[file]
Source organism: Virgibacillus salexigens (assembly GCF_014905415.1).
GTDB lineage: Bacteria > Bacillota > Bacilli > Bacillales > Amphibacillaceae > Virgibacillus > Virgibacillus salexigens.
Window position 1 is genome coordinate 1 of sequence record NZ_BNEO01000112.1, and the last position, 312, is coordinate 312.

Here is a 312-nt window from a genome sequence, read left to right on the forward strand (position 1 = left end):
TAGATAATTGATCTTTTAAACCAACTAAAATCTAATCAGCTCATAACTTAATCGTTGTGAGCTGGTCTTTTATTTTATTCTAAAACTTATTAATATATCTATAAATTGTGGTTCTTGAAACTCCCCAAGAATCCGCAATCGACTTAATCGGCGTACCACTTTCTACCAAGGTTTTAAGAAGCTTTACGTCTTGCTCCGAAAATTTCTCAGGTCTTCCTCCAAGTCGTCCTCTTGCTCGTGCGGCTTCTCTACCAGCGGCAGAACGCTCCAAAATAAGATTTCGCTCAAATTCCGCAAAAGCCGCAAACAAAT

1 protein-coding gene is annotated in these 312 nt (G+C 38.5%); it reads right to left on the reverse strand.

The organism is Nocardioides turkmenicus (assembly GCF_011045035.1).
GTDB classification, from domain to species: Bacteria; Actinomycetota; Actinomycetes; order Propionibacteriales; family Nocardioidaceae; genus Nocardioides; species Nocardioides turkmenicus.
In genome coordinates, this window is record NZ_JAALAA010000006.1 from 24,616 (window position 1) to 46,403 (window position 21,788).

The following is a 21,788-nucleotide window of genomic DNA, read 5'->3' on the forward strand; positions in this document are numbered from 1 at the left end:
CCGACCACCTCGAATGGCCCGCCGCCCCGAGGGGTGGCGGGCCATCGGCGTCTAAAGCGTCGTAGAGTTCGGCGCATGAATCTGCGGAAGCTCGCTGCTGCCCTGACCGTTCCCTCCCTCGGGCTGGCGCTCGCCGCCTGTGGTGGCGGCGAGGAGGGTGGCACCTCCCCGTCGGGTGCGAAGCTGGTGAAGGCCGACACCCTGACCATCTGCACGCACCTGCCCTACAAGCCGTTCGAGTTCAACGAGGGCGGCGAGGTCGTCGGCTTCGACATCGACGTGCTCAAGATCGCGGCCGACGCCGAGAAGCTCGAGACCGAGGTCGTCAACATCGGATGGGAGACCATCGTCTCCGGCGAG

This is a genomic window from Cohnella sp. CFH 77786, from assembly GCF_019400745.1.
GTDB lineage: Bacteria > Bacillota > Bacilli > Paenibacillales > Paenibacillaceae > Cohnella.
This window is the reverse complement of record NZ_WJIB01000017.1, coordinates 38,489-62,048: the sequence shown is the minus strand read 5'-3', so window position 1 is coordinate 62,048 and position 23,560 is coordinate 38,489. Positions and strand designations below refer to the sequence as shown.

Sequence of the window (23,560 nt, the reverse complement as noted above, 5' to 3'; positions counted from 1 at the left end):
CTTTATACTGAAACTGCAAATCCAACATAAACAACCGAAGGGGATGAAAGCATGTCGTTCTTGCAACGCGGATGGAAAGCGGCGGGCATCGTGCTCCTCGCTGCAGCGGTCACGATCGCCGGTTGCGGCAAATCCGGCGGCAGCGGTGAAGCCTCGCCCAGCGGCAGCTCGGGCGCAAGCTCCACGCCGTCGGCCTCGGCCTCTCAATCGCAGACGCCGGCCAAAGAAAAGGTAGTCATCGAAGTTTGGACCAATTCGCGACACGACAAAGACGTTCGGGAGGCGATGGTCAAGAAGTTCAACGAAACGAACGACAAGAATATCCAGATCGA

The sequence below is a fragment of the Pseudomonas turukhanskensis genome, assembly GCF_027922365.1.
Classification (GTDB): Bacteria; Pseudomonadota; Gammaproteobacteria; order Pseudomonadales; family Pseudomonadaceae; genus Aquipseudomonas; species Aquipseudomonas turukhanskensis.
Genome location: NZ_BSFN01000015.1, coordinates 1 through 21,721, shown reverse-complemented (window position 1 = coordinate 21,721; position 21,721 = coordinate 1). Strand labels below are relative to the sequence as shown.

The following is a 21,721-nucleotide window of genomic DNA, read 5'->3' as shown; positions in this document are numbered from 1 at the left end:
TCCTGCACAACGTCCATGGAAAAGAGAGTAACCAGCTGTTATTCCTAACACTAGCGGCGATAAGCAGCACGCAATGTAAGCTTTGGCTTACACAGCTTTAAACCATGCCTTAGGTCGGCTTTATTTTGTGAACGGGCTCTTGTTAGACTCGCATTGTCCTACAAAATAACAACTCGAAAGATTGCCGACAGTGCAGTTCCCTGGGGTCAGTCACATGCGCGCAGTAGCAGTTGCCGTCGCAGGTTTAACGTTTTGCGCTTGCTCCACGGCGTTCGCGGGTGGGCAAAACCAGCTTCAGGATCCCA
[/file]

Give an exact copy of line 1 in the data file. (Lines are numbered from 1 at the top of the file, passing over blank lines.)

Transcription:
Source organism: Virgibacillus salexigens (assembly GCF_014905415.1).